When a new segment is created, its size and orientation are controlled by the scale and angle arguments. The scale argument takes a vector of at least two positive numbers. One of these numbers is selected at random whenever a new segment is created, and the length of the new segment is equal to the length of the "parent" segment from which it was created, multiplied by this scaling factor. The orientation of the new segment is controlled by the angle argument in an analogous way. Every time a new segment is generated, one of these angles (interpreted in degrees, not radians) is selected at random. The orientation of the new segment is equal to the orientation of the parent segment plus the sampled angle. Like the scale argument, angle must contain at least two values.

The remaining arguments (seg_col, seg_wid, shift_x, and shift_y) all take functions as their input, and are used to control how the colours (seg_col) and width (seg_wid) of the segments are created, as well as the horizontal (shift_x) and vertical (shift_y) displacement of the trees are generated. Functions passed to these arguments take four inputs: coord_x, coord_y, id_tree, and id_time. Any function that takes these variables as input can be used for this purpose. However, as a convenience, four "spark" functions are provided that can be used to create functions that are suitable for this purpose: spark_linear(), spark_decay(), spark_random(), and spark_nothing().

These functions are documented in their own help files. To give an example, the default behaviour of flametree_grow() adds a random horizontal displacement to each tree to give the impression of multiple trees growing side by side. To suppress this horizontal displacement, set shift_x = spark_nothing().

Examples

# flametree data structure with default parameters flametree_grow()
#> # A tibble: 381 × 12 #> coord_x coord_y id_tree id_time id_path id_leaf id_pathtree id_step seg_deg #> <dbl> <dbl> <int> <int> <int> <lgl> <chr> <int> <dbl> #> 1 -1.11 0 1 1 1 FALSE 1_1 0 90 #> 2 -1.11 0.5 1 1 1 FALSE 1_1 1 90 #> 3 -1.11 1 1 1 1 FALSE 1_1 2 90 #> 4 -1.11 1 1 2 2 FALSE 1_2 0 80 #> 5 -1.11 1.3 1 2 2 FALSE 1_2 1 80 #> 6 -1.00 1.59 1 2 2 FALSE 1_2 2 80 #> 7 -1.11 1 1 2 3 FALSE 1_3 0 100 #> 8 -1.11 1.45 1 2 3 FALSE 1_3 1 100 #> 9 -1.26 1.89 1 2 3 FALSE 1_3 2 100 #> 10 -1.00 1.59 1 3 4 FALSE 1_4 0 90 #> # … with 371 more rows, and 3 more variables: seg_len <dbl>, seg_col <dbl>, #> # seg_wid <dbl>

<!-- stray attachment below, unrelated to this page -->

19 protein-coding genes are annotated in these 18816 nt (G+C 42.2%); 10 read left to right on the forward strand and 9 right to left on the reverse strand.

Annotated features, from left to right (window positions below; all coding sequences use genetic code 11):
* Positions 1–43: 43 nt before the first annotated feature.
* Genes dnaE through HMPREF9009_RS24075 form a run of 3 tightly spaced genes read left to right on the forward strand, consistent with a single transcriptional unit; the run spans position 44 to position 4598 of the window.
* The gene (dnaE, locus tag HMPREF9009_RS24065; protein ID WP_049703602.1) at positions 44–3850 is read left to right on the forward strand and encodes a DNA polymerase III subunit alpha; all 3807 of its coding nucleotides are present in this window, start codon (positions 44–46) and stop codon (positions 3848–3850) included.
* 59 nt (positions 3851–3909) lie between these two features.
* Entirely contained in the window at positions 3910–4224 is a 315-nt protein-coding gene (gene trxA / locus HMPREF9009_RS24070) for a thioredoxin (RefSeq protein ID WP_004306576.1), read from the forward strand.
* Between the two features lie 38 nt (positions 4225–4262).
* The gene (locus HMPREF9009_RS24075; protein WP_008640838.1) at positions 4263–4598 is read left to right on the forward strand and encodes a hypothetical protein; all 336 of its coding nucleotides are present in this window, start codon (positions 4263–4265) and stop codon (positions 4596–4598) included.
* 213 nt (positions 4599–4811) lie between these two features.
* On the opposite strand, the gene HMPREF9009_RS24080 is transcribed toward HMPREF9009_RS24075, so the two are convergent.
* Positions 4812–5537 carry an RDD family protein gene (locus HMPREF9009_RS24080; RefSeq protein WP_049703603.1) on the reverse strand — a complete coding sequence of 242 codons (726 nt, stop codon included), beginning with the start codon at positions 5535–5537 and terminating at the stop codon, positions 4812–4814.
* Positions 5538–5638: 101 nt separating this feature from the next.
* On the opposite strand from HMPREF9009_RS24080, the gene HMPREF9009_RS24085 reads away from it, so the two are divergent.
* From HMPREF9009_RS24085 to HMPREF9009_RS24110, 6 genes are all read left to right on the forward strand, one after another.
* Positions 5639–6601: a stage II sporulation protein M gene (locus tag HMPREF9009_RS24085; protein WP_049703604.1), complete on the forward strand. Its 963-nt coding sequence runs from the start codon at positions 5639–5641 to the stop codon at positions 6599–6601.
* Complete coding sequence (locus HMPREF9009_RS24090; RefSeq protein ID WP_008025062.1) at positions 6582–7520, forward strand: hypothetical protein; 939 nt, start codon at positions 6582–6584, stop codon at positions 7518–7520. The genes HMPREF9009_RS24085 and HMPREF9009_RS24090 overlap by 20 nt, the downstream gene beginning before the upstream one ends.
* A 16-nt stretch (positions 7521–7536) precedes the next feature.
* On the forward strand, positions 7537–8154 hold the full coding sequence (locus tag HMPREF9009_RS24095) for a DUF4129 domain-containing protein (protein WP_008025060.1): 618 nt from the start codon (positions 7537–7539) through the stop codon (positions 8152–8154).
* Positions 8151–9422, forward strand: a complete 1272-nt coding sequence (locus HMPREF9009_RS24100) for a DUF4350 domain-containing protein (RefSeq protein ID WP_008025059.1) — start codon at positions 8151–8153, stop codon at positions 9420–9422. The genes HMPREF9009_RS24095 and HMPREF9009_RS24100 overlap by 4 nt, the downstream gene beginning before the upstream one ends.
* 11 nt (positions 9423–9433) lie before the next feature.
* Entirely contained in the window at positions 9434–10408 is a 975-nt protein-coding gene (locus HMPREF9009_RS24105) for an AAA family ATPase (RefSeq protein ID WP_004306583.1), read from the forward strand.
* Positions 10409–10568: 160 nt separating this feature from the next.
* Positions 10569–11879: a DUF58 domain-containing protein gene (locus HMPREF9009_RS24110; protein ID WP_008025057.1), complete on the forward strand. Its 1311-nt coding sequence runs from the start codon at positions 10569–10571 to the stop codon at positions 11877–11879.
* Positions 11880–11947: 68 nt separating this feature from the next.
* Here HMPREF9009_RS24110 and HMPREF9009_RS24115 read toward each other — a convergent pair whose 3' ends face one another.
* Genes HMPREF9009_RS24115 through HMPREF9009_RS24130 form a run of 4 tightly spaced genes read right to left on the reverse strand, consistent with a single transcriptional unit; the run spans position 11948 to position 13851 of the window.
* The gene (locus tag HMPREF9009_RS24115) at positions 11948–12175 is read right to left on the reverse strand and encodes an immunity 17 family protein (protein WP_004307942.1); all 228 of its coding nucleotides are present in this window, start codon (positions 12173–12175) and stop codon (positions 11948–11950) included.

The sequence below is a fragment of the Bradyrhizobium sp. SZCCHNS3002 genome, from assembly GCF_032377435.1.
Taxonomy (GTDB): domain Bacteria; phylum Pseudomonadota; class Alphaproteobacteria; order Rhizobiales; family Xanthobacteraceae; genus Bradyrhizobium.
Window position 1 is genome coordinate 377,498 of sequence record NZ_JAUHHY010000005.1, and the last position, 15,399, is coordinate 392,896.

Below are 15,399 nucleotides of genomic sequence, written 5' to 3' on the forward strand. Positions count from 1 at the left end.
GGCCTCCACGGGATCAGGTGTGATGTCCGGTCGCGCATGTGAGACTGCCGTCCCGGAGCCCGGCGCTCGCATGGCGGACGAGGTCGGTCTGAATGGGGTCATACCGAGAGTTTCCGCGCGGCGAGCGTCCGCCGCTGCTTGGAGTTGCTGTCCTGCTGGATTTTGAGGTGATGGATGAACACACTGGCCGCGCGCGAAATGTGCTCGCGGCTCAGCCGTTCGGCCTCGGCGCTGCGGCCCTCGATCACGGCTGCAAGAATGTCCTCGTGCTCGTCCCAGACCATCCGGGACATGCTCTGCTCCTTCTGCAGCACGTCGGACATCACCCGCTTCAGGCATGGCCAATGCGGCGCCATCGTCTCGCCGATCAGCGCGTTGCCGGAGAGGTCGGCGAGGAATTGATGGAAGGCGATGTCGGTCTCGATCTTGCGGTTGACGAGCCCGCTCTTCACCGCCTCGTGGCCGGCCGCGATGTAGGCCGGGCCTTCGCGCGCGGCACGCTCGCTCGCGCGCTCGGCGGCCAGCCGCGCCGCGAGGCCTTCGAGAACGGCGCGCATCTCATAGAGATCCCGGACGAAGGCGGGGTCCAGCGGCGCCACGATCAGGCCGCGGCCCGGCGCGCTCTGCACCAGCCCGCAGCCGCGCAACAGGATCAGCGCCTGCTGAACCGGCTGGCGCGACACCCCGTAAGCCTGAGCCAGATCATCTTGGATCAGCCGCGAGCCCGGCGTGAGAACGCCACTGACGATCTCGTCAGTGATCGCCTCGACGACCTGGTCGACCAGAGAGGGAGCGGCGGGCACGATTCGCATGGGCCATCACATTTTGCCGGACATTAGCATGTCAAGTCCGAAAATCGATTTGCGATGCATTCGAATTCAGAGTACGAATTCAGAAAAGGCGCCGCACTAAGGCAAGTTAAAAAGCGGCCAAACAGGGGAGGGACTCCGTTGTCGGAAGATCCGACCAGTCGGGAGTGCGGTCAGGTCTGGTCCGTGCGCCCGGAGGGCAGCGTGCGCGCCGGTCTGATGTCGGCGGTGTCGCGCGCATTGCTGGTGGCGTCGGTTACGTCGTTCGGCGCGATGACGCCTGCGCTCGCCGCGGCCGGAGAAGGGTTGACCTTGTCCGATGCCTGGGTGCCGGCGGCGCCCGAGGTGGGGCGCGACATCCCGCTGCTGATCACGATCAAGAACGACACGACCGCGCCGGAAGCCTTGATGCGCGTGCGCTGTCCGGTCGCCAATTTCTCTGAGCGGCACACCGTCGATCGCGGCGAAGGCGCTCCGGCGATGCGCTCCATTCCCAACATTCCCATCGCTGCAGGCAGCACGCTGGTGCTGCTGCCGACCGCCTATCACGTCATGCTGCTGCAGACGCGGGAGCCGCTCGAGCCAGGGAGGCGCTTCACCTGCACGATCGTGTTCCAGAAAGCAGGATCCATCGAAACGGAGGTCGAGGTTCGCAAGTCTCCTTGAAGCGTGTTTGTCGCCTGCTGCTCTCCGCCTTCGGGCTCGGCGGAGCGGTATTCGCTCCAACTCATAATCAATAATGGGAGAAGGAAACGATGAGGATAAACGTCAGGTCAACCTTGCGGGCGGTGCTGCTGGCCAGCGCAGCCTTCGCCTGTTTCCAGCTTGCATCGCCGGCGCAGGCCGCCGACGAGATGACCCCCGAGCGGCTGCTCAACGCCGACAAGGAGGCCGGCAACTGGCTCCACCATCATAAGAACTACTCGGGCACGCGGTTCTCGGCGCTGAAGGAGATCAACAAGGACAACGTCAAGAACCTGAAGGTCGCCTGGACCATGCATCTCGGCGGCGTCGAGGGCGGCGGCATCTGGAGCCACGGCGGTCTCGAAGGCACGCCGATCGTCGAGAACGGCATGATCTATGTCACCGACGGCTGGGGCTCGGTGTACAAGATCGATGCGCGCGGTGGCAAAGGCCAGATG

# setting time = 10 runs the generative process # longer resulting in a table with more rows flametree_grow(time = 10)
#> # A tibble: 6,141 × 12 #> coord_x coord_y id_tree id_time id_path id_leaf id_pathtree id_step seg_deg #> <dbl> <dbl> <int> <int> <int> <lgl> <chr> <int> <dbl> #> 1 1.22 0 1 1 1 FALSE 1_1 0 90 #> 2 1.22 0.5 1 1 1 FALSE 1_1 1 90 #> 3 1.22 1 1 1 1 FALSE 1_1 2 90 #> 4 1.22 1 1 2 2 FALSE 1_2 0 80 #> 5 1.22 1.3 1 2 2 FALSE 1_2 1 80 #> 6 1.33 1.59 1 2 2 FALSE 1_2 2 80 #> 7 1.22 1 1 2 3 FALSE 1_3 0 100 #> 8 1.22 1.45 1 2 3 FALSE 1_3 1 100 #> 9 1.07 1.89 1 2 3 FALSE 1_3 2 100 #> 10 1.33 1.59 1 3 4 FALSE 1_4 0 90 #> # … with 6,131 more rows, and 3 more variables: seg_len <dbl>, seg_col <dbl>, #> # seg_wid <dbl>
# default behaviour is to randomly displace trees # by random horizontal perturbation: to switch this # off use the spark_nothing() function flametree_grow(shift_x = spark_nothing())
#> # A tibble: 381 × 12 #> coord_x coord_y id_tree id_time id_path id_leaf id_pathtree id_step seg_deg #> <dbl> <dbl> <int> <int> <int> <lgl> <chr> <int> <dbl> #> 1 0 0 1 1 1 FALSE 1_1 0 90 #> 2 0 0.5 1 1 1 FALSE 1_1 1 90 #> 3 0 1 1 1 1 FALSE 1_1 2 90 #> 4 0 1 1 2 2 FALSE 1_2 0 80 #> 5 1.84e-17 1.3 1 2 2 FALSE 1_2 1 80 #> 6 1.04e- 1 1.59 1 2 2 FALSE 1_2 2 80 #> 7 0 1 1 2 3 FALSE 1_3 0 100 #> 8 2.76e-17 1.45 1 2 3 FALSE 1_3 1 100 #> 9 -1.56e- 1 1.89 1 2 3 FALSE 1_3 2 100 #> 10 1.04e- 1 1.59 1 3 4 FALSE 1_4 0 90 #> # … with 371 more rows, and 3 more variables: seg_len <dbl>, seg_col <dbl>, #> # seg_wid <dbl>